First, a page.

Microsoft Could Lose More Than Consumer Market To Tablets

Businesses are starting to ditch Windows PCs and notebooks in favor of mobile devices from Apple and others, triggering little response from Redmond.
Here's what USAID CIO Jerry Horton had to say about Apple's newest mobile devices: "The nice thing about the iPad and iPhone is that the development environment is fairly simple. It doesn't require a lot of resources to develop an application." And the iPad isn't supposed to be a threat to Microsoft in the enterprise? Whole teams of in-house developers have gone missing for months trying to roll out a single Windows app.

Utilities developers are also getting in on the act with tools that will make it even easier for companies to tap Windows apps through the iPad, thus reducing the number of PCs and notebooks employees need. Citrix Receiver for the iPad, Wyse Technology's Pocket Cloud, and HLW's iTap are all secure access clients that allow workers to get all their business applications securely through the iPad.

Even if enterprises replace just one of four Windows PCs with a non-Windows tablet, that would still mean a 25% cut in Microsoft's enterprise Windows sales, not to mention related maintenance and upgrade fees. And that would be on top of significant downward pressure in the consumer sector, where tablets, mostly the iPad, are absolutely killing PC sales.

Deutsche Bank analyst Chris Whitmore this week cut his estimate for worldwide PC market growth in 2011 by more than half—to 4% from 9%--after concluding that tablets are "usurping" the PC. "Apple remains the primary beneficiary of this technology transition which is increasingly coming at the expense of PC vendors," said Whitmore in a research note.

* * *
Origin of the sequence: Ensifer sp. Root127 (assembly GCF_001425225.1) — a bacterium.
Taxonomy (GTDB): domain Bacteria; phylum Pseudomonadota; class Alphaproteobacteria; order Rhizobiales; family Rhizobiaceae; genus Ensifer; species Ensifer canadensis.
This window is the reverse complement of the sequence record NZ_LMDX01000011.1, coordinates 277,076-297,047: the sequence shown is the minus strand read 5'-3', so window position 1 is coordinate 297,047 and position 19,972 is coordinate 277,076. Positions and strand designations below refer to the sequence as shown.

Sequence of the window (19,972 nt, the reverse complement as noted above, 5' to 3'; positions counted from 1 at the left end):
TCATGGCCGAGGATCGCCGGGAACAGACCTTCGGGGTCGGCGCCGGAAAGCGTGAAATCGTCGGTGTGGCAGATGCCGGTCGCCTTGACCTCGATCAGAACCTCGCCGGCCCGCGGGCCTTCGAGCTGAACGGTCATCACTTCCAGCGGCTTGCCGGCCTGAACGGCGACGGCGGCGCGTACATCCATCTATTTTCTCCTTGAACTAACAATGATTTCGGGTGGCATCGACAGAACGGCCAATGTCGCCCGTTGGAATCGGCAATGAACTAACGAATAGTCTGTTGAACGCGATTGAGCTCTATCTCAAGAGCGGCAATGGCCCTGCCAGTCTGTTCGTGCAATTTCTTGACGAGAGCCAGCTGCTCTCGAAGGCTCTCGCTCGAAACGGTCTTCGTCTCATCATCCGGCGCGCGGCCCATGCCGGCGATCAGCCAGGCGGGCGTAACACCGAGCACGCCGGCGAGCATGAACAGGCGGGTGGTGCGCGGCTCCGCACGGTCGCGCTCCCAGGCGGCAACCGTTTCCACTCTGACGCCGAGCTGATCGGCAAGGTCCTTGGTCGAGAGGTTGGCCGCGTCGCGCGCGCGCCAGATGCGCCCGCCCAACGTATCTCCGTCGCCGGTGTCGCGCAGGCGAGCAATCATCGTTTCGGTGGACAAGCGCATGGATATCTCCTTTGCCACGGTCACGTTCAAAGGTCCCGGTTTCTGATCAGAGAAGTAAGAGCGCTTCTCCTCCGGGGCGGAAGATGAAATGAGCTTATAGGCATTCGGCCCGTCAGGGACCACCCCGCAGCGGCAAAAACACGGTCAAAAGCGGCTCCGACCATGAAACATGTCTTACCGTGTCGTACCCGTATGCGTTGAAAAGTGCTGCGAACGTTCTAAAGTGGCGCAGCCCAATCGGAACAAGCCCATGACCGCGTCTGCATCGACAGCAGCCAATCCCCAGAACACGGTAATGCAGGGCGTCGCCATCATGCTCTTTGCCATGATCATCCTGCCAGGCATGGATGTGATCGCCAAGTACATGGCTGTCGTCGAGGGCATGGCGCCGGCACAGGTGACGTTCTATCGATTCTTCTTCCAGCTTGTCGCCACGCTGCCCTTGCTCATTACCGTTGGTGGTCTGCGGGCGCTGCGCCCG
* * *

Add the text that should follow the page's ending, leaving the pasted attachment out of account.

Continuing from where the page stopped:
Microsoft may have already lost the tablet consumer market. What must it do to ensure the same thing doesn't happen in the enterprise?

While the company is already behind the curve, it can still take advantage of the fact that almost every major company runs Windows desktops and related infrastructure, and if there were halfway decent Windows tablets available they would be the natural choice because, in theory at least, they should be the easiest and cheapest to integrate and support.

Microsoft and its hardware OEMs can't produce an iPad rival when they really need to, which is right now, but Microsoft should at least provide a clear message to its business customers that it's committed to slates, offer a reasonable timetable, and start to engage developers and in-house IT teams immediately. Because if all CIOs and their staffs hear from Microsoft in regards to tablets is silence or worse ("blah, blah, blah"), they'll have no reason to hold off testing and deploying what's already available from Apple, Google and its partners, and RIM.

So Microsoft, what's your tablet strategy for the enterprise? CIOs need to know now.

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